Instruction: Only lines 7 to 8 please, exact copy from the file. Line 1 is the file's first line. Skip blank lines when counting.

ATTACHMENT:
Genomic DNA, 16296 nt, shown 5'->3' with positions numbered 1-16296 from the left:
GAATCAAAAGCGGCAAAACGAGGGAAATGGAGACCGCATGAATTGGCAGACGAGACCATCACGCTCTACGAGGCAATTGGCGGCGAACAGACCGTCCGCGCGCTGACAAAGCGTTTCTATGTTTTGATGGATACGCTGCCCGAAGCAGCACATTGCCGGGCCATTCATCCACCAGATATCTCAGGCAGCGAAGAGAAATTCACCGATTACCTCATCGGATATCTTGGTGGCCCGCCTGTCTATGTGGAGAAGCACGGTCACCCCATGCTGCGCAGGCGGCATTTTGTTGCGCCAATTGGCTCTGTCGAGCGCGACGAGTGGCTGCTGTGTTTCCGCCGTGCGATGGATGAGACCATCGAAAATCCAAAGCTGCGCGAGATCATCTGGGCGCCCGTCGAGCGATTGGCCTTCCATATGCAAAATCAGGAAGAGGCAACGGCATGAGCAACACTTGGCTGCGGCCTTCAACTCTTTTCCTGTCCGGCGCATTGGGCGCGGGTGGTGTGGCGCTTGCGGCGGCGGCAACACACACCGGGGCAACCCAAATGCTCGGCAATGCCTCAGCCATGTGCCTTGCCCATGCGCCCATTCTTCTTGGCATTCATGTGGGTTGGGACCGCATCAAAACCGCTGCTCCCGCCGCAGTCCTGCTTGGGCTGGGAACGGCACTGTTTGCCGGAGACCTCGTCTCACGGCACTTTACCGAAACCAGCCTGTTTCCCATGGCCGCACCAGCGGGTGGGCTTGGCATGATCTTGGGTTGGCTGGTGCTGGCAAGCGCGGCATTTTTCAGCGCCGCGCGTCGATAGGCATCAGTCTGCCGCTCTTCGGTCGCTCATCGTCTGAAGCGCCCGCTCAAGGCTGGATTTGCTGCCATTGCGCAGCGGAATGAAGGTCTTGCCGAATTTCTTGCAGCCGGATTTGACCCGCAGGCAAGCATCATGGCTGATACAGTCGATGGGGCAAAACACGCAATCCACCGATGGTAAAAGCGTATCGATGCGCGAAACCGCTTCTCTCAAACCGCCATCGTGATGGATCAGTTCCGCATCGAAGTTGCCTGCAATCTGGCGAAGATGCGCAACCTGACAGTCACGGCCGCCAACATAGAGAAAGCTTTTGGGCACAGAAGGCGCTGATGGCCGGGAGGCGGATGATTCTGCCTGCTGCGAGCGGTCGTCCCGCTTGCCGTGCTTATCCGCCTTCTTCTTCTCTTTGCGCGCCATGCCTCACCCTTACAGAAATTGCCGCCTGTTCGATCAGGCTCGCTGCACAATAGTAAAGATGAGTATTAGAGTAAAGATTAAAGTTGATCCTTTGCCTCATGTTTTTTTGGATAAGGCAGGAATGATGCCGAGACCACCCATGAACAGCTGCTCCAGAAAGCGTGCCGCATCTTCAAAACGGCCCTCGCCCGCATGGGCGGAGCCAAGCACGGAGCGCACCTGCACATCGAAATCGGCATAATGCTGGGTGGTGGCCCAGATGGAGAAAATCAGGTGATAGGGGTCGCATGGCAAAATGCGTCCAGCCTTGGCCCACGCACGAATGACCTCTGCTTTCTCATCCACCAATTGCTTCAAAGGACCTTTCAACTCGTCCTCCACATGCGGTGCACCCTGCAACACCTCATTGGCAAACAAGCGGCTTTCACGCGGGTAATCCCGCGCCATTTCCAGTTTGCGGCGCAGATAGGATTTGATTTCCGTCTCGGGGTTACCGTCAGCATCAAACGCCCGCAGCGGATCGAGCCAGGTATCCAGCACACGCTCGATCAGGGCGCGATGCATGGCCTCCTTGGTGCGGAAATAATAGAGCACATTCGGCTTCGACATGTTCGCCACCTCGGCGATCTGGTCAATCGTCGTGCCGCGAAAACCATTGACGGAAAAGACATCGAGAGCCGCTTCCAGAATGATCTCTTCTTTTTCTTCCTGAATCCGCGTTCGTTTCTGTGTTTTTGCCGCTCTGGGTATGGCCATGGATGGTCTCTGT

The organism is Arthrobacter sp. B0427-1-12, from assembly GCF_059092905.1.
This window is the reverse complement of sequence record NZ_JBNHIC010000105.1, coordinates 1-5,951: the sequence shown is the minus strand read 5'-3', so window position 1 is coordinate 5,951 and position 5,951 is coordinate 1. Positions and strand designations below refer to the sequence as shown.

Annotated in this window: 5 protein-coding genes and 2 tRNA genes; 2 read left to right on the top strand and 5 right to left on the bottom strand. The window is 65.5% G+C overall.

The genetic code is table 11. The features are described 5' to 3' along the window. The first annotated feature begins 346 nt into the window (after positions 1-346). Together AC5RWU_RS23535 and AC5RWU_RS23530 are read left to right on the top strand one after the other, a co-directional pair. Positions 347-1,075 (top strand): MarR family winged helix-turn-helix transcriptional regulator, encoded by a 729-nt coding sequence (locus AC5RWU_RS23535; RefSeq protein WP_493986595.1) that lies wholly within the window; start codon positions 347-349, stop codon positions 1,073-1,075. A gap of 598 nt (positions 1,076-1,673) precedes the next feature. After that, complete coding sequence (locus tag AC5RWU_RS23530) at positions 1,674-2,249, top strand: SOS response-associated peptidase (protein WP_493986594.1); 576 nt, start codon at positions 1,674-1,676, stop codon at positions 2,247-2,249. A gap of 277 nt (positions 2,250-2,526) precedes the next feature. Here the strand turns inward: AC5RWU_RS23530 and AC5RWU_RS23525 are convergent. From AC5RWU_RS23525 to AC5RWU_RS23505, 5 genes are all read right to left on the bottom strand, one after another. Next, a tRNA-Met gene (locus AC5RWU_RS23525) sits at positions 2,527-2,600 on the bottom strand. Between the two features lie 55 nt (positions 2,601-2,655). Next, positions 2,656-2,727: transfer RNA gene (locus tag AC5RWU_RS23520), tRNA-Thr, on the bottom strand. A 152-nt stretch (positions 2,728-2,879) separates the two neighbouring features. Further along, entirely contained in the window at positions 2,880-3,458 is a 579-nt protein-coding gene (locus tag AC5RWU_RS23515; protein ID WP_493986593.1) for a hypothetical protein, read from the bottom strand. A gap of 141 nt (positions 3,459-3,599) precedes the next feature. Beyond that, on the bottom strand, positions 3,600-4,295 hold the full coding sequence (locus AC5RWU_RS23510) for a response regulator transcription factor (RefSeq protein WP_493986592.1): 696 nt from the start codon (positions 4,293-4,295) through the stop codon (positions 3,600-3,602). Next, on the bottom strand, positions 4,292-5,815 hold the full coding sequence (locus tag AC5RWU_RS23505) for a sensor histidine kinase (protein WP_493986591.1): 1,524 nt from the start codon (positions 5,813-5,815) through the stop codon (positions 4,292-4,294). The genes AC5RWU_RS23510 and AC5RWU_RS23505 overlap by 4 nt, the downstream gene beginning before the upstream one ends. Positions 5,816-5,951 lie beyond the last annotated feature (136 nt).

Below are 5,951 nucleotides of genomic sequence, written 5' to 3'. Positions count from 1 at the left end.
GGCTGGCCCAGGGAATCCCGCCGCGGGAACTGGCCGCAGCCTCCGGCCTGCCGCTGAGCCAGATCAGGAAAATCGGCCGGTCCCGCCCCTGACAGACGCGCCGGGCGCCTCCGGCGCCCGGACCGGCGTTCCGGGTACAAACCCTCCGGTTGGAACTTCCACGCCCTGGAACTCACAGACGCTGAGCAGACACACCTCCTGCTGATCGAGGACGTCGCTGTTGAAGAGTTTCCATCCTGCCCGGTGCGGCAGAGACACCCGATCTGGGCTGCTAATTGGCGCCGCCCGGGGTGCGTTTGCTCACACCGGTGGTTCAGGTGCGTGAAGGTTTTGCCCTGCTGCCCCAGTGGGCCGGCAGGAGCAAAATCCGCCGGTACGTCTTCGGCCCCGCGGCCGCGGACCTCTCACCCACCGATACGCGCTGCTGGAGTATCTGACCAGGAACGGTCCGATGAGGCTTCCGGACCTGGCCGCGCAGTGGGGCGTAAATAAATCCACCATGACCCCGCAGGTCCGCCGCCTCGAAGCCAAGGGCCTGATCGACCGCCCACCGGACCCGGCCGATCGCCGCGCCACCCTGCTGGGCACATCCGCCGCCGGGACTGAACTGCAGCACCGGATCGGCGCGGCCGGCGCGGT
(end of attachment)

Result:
Below are 5,951 nucleotides of genomic sequence, written 5' to 3'. Positions count from 1 at the left end.
GGCTGGCCCAGGGAATCCCGCCGCGGGAACTGGCCGCAGCCTCCGGCCTGCCGCTGAGCCAGATCAGGAAAATCGGCCGGTCCCGCCCCTGACAGACGCGCCGGGCGCCTCCGGCGCCCGGACCGGCGTTCCGGGTACAAACCCTCCGGTTGGAACTTCCACGCCCTGGAACTCACAGACGCTGAGCAGACACACCTCCTGCTGATCGAGGACGTCGCTGTTGAAGAGTTTCCATCCTGCCCGGTGCGGCAGAGACACCCGATCTGGGCTGCTAATTGGCGCCGCCCGGGGTGCGTTTGCTCACACCGGTGGTTCAGGTGCGTGAAGGTTTTGCCCTGCTGCCCCAGTGGGCCGGCAGGAGCAAAATCCGCCGGTACGTCTTCGGCCCCGCGGCCGCGGACCTCTCACCCACCGATACGCGCTGCTGGAGTATCTGACCAGGAACGGTCCGATGAGGCTTCCGGACCTGGCCGCGCAGTGGGGCGTAAATAAATCCACCATGACCCCGCAGGTCCGCCGCCTCGAAGCCAAGGGCCTGATCGACCGCCCACCGGACCCGGCCGATCGCCGCGCCACCCTGCTGGGCACATCCGCCGCCGGGACTGAACTGCAGCACCGGATCGGCGCGGCCGGCGCGGT